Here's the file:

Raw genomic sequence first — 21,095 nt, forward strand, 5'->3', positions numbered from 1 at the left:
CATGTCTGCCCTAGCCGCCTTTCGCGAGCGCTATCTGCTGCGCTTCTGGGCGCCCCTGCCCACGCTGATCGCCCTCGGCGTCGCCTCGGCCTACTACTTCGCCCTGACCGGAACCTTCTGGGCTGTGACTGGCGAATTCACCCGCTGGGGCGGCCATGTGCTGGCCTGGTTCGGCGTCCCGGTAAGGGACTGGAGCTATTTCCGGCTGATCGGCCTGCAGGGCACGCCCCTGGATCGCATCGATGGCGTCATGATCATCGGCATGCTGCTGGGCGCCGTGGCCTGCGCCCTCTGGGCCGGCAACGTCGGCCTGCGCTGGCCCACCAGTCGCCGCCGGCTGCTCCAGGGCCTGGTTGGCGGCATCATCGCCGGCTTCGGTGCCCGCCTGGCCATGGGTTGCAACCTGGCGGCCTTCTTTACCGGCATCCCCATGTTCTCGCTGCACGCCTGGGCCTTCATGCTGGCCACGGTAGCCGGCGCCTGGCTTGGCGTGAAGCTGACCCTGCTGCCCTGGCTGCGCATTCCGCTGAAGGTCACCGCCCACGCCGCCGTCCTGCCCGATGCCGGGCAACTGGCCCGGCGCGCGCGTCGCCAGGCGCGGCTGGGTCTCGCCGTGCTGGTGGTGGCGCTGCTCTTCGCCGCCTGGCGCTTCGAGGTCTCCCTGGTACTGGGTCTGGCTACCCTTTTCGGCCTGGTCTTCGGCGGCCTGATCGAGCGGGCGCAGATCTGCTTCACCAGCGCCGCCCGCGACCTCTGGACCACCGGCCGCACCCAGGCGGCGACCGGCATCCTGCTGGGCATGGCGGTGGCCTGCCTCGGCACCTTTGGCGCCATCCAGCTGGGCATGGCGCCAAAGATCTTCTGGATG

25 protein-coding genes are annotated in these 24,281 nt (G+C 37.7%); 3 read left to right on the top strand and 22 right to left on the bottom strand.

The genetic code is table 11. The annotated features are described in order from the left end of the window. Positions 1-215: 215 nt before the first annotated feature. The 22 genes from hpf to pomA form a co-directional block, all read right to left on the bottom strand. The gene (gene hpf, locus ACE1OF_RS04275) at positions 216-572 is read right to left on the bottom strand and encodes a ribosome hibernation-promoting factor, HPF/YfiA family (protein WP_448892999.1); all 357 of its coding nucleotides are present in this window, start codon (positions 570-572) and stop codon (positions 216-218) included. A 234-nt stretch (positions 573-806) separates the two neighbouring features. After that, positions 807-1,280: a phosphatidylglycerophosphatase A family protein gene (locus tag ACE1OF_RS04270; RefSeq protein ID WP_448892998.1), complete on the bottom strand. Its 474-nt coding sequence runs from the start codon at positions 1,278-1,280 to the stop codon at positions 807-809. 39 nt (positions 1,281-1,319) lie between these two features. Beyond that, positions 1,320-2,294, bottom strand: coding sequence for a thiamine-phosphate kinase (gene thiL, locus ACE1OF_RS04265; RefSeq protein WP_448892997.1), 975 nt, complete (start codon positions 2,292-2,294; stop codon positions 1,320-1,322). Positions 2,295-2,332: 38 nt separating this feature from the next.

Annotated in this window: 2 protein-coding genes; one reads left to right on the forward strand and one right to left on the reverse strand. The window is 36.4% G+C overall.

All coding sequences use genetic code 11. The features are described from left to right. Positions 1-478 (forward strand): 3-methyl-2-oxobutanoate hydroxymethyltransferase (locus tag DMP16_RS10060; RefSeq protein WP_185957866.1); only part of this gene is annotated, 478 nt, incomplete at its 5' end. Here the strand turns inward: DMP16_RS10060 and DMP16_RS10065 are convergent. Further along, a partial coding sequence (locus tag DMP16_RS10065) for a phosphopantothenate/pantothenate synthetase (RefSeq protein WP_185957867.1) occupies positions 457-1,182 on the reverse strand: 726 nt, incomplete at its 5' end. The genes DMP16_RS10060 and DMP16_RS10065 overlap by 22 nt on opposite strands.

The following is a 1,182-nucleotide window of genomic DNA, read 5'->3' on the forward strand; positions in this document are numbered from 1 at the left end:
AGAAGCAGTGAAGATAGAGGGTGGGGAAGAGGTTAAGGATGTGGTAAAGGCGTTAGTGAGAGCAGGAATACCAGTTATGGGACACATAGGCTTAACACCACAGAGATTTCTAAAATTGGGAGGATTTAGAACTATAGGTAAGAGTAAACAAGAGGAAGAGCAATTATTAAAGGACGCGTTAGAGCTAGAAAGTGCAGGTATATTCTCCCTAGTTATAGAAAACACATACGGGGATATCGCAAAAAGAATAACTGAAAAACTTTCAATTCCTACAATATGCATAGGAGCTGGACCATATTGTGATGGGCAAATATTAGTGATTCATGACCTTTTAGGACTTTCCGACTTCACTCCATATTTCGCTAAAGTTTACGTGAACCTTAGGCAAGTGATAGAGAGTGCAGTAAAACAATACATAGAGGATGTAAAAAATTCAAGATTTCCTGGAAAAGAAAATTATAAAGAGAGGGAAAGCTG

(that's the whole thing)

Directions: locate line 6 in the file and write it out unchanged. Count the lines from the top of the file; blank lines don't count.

All coding sequences use genetic code 11. The features are described from left to right. Positions 1-478 (forward strand): 3-methyl-2-oxobutanoate hydroxymethyltransferase (locus tag DMP16_RS10060; RefSeq protein WP_185957866.1); only part of this gene is annotated, 478 nt, incomplete at its 5' end. Here the strand turns inward: DMP16_RS10060 and DMP16_RS10065 are convergent. Further along, a partial coding sequence (locus tag DMP16_RS10065) for a phosphopantothenate/pantothenate synthetase (RefSeq protein WP_185957867.1) occupies positions 457-1,182 on the reverse strand: 726 nt, incomplete at its 5' end. The genes DMP16_RS10060 and DMP16_RS10065 overlap by 22 nt on opposite strands.